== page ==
Quad-hybridity

I was doing a “literature survey” and I stumbled upon Daniella Alonso, the product of a marriage between a Japanese Peruvian father as a Puerto Rican mother (European + African + Amerindian). I am haunted by dreams of synergistic epistasis and Übermensch….

Married to the sea

In case you’re not enjoying it already, allow me to bring your attention to Married to the Sea. I find the more juvenile stuff the funniest, but here’s some science/evolution related to justify the post. Personal favorite.

The god of death

One of the common ideas for why religion appeared is that it is a way of assauging fear of death. Chris of Mixing Memory reports on research which tests this hypothesis. Here is Chris’ summary: In summary, then, when fundamentalists had their beliefs in Biblical inerrancy successfully challenged (i.e., they were presented with Biblical contradictions, […]

Brown gaucho & Tangled Bank #63

Our old friend Brown Gaucho is hosting Tangled Bank #63. I enjoyed his post, The importance of evolution in medicine. BG is a primatologist-turned-med student, so he knows of what he speaks. But, I do have to take some issue with this contention: Anatomically and genetically, humans haven’t changed all that much in the past […]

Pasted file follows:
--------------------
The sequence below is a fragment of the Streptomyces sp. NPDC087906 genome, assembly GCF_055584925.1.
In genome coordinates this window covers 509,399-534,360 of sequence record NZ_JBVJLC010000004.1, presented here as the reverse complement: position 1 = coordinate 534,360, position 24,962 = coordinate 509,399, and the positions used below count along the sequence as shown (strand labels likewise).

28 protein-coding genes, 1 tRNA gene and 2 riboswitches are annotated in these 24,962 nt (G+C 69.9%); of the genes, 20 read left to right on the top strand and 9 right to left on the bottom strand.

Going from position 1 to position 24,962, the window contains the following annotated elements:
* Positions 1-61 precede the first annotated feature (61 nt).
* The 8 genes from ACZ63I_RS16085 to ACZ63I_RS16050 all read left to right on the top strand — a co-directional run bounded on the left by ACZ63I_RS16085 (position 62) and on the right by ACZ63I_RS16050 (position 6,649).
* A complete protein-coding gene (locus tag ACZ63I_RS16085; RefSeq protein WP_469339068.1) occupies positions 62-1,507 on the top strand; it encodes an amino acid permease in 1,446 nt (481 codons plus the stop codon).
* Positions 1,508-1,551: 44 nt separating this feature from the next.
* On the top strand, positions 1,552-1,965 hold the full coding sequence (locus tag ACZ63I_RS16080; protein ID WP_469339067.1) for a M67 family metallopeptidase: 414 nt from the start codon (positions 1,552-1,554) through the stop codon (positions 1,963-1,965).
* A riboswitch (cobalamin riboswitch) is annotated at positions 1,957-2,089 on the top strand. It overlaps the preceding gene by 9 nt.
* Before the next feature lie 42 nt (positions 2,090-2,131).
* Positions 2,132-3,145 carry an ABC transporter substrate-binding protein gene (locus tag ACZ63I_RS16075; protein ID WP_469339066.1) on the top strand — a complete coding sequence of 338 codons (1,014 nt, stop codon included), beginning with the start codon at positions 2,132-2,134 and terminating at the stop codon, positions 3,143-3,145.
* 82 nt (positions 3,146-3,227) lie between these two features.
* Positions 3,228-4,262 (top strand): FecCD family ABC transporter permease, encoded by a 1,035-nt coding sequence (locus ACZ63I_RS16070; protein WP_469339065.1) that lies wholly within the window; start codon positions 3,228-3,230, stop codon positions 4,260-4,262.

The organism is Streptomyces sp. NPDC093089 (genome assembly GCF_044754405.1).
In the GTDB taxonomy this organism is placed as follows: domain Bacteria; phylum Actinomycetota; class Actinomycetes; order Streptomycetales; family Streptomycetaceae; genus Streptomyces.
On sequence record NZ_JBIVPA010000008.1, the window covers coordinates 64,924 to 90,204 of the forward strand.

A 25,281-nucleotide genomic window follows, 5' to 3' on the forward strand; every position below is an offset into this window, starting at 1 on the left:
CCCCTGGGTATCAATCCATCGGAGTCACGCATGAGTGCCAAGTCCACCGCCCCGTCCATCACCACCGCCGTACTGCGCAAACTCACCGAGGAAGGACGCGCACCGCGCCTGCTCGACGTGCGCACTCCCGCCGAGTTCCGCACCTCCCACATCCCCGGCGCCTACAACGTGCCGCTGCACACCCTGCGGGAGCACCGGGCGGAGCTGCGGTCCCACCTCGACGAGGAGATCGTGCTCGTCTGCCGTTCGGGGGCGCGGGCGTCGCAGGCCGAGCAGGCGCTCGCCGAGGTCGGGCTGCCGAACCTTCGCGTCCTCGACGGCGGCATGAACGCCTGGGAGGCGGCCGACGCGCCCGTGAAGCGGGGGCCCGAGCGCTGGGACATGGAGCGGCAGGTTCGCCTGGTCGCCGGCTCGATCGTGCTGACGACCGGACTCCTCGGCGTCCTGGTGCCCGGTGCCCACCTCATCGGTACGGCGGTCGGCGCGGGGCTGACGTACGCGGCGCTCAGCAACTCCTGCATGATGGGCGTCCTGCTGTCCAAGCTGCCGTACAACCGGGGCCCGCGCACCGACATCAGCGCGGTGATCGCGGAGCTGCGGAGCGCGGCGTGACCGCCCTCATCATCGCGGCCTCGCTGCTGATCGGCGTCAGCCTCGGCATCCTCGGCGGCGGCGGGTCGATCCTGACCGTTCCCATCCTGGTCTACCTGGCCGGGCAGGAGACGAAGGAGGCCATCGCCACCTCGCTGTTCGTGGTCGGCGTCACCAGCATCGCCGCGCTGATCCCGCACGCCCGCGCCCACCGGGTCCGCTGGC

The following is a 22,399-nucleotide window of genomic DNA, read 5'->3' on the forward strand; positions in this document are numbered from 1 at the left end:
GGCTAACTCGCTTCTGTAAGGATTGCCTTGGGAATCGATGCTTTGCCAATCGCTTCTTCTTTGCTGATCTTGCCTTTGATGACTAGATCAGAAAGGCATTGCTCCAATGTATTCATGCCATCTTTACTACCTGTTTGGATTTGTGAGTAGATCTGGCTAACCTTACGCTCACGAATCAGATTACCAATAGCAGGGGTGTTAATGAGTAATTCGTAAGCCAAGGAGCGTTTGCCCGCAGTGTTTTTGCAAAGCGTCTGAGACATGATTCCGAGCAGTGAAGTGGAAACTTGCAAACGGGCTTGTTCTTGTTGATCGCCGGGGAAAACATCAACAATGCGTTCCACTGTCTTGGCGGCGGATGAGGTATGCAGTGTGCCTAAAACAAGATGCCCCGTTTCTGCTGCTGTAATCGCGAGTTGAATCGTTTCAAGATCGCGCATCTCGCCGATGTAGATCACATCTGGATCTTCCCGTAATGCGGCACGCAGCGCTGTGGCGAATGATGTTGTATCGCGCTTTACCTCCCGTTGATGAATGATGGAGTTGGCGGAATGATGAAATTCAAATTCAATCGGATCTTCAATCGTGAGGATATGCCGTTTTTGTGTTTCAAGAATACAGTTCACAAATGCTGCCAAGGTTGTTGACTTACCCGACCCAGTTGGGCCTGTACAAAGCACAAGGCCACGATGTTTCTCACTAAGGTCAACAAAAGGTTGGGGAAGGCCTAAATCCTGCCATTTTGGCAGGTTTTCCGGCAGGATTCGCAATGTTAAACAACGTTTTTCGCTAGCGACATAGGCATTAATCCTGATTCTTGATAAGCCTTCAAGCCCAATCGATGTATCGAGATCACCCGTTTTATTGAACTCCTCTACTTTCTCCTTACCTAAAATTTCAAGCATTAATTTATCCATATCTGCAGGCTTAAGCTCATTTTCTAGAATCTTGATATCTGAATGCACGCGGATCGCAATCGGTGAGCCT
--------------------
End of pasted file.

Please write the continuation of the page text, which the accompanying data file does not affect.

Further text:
Stabilized, not activated

The Daily Transcript reports on a PNAS study showing that transcription occurs in bursts. Transcription factors (regulators of when a gene is “on” or “off”) are often characterized as ‘activators’ or repressors. The paper suggests activators may instead be stabilizers. Genes are always flipping back and forth between different levels of on and off states […]

Epistasis correlates with genomic complexity

From PNAS: Simpler genomes, such as those of RNA viruses, display antagonistic epistasis (mutations have smaller effects together than expected); bacterial microorganisms do not apparently deviate from independent effects, whereas in multicellular eukaryotes, a transition toward synergistic epistasis occurs (mutations have larger effects together than expected). We propose that antagonistic epistasis might be a property […]

AlphaPsy

Just a heads up, a new blog which addresses culture via a naturalistic lens is now up and running, AlphaPsy. In the Cavalli-Sforza 10 Q’s he stated that cultural anthropology just isn’t scientific, and is positively hostile to science. This is a different direction, and very much a minority take, but good things start small.